Sir Jeremy Ripple lives in an English village called Dilberne Halt. It is November 23, 1922. And where better to start a before-the-war story than on a railway platform in the countryside? Vivien Ripple, 20-old daughter of the publisher, is waiting on the platform. The train is late. The sky is threatening snow. This could be Kate Atkinson, it could be Brief Encounter.

But no. For Vivien is not a beautiful young woman. She is 5’11”. (It is 1922, pre-supermodels.) She stoops. Her dreary brown scarf is moth-eaten. Vivien’s face will not appear from a corona of steam to startle with English-rose beauty. Vivien’s face is “unfortunate”.

This is not to be your standard historic novel then. Paragraph two makes that absolutely clear: “I’m not asking you, reader, to step back in time. I’m asking you to stay happily where you are in the twenty-first century looking back.” A few pages on, she reveals what lies in store for Vivvie: “I will give her an easy death. It’s the least I can do. She will drift away painlessly from loss of blood giving birth to twin daughters.”

Not standard historical fiction, then, but standard Fay Weldon. The mix as before, with the bonus, if you like that sort of thing, of anachronisms aplenty. Vivvie has mild Asperger’s long before the condition is known. Kurt Vonnegut gets a mention. Characters, though described in minute and fascinating detail, are not meant to convince or concern.  They are, as always, Weldon’s puppets. “Look, all this happened a long time ago. Sooner or later we all join those who live in the past”.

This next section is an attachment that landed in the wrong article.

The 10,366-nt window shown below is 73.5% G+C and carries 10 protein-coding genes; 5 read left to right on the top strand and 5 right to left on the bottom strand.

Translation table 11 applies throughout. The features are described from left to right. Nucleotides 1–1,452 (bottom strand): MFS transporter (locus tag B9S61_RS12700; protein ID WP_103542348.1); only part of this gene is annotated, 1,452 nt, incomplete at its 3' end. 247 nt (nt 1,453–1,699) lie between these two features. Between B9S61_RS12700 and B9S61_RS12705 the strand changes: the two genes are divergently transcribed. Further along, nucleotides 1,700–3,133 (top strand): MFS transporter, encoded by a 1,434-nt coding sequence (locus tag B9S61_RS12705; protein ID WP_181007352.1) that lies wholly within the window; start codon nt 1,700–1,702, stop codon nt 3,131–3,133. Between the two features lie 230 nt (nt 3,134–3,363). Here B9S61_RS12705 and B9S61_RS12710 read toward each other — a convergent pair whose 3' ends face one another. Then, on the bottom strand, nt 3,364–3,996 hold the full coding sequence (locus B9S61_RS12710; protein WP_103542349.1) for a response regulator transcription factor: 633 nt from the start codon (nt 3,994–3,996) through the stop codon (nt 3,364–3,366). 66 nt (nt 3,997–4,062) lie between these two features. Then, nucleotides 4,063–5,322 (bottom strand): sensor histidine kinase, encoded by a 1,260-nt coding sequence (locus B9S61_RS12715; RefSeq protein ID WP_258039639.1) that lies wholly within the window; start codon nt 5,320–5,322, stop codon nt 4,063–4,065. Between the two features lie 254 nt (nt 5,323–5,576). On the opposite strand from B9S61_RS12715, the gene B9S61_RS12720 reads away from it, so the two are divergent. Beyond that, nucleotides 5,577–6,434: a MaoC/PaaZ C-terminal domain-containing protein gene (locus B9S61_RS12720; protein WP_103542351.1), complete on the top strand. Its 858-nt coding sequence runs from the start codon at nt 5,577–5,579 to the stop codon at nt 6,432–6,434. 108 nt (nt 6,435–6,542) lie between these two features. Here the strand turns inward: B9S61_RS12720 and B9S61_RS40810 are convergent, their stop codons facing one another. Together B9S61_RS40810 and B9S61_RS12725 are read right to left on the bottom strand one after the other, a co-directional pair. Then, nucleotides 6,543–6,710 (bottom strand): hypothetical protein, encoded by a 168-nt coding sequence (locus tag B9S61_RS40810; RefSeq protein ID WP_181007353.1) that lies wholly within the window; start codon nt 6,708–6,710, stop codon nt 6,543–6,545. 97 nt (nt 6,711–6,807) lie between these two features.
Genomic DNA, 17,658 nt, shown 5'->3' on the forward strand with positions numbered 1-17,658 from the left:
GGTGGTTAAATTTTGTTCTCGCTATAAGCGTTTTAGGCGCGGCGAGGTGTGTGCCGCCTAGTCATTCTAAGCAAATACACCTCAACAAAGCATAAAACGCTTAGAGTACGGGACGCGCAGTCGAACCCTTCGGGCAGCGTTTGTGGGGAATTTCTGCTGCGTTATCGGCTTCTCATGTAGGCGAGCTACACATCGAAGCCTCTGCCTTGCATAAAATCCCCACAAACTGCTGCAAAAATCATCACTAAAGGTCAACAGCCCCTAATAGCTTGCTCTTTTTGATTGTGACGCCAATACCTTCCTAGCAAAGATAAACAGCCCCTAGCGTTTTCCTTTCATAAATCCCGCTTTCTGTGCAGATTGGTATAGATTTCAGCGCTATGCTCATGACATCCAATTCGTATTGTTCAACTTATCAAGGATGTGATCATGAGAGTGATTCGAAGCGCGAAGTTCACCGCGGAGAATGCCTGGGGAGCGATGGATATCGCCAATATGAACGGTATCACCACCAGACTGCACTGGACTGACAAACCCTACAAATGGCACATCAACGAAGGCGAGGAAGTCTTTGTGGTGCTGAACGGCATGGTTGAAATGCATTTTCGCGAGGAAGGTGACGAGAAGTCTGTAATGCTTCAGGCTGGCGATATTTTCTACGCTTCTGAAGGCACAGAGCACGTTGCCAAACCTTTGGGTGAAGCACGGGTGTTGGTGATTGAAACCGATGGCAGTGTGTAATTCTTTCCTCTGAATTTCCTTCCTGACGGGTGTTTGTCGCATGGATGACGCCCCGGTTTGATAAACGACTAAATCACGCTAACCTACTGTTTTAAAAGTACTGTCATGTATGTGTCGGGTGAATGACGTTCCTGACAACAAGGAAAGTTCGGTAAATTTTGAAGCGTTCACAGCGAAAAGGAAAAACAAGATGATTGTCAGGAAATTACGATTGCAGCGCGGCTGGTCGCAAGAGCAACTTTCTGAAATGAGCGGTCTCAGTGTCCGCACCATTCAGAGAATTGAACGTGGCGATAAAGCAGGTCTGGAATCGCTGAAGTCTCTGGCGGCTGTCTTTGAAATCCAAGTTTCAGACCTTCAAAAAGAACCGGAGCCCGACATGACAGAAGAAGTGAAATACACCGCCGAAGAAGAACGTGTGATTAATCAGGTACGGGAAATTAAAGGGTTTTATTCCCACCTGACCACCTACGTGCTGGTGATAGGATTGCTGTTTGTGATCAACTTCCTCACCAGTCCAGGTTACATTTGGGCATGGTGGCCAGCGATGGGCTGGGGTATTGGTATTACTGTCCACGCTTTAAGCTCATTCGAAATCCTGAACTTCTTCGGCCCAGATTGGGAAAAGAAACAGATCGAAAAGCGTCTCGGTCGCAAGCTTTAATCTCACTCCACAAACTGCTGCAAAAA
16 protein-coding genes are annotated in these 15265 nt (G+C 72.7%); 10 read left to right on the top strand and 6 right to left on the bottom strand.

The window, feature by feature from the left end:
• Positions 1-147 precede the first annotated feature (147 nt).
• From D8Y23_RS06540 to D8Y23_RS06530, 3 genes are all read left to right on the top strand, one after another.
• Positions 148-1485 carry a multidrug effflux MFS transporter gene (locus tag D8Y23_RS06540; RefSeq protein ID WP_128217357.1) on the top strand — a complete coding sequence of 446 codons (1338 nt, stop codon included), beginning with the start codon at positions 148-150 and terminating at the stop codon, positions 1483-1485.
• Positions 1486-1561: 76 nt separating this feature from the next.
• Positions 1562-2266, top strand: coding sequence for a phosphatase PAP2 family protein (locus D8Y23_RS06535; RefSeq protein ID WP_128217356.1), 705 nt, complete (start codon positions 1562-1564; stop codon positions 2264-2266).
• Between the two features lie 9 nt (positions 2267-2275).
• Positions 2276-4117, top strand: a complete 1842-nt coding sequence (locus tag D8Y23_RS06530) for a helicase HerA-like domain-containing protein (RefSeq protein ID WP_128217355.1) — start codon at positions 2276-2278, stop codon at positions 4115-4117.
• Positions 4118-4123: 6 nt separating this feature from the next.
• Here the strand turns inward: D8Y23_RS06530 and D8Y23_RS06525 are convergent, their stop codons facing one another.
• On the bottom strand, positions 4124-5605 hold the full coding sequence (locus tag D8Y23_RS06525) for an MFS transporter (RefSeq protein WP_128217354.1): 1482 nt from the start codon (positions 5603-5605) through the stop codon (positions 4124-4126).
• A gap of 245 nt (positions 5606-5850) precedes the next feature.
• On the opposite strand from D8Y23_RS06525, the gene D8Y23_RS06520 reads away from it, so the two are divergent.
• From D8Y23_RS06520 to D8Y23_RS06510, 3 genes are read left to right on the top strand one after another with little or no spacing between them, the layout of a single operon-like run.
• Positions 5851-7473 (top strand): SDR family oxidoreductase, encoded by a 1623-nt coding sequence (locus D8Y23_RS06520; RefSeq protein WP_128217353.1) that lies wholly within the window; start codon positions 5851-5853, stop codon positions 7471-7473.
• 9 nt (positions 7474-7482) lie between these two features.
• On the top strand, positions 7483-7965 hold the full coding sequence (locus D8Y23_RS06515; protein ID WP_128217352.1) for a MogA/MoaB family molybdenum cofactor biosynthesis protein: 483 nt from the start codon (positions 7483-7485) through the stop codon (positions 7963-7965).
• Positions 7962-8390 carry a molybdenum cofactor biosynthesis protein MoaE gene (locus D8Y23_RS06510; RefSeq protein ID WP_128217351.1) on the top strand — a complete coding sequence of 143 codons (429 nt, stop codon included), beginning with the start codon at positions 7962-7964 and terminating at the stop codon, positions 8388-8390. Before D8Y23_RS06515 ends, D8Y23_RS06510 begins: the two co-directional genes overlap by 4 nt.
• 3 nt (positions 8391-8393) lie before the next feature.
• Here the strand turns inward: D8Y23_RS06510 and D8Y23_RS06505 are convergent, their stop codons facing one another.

She’s 84 now, Fay Weldon, and hasn’t reported any more near-death experiences. I trust the roses will continue to bloom on her cottage and that she’ll write for many years yet. She’s as irreverent and rollicking as ever. The Church of England seems to have affected neither subject nor style. Unless you count the appearance of the Angel Gabriel in a walk-on role. It’s he who fathers Vivvie’s twins, and very stylishly too.

Mind you, that wouldn’t be out of place in almost any Fay Weldon fable. They’re all fables rather than novels. Or entertainments – that’s perhaps the better word. Anyway, I’m pleased to have read her thirty-fourth and surprised to have been so entertained. It was a trip down memory lane. It was fun. Really, she can’t put a foot wrong when it comes to sentences – the rhythms graceful, delicious, sly. I confess, though, that mid-book the bizarre plot leaps and tangles became a a tad tiresome and the writing a wee bit thin, as if Weldon’s heart wasn’t really in it, and nor was mine.

A few days ago I asked the staff at Arty Bees if people still bought Fay Weldon.  They shook their heads in sorrow. No. The occasional customer wants a copy of The Life and Loves of a She-Devil but that’s about it.


The works of Fay Weldon are available at Unity Books.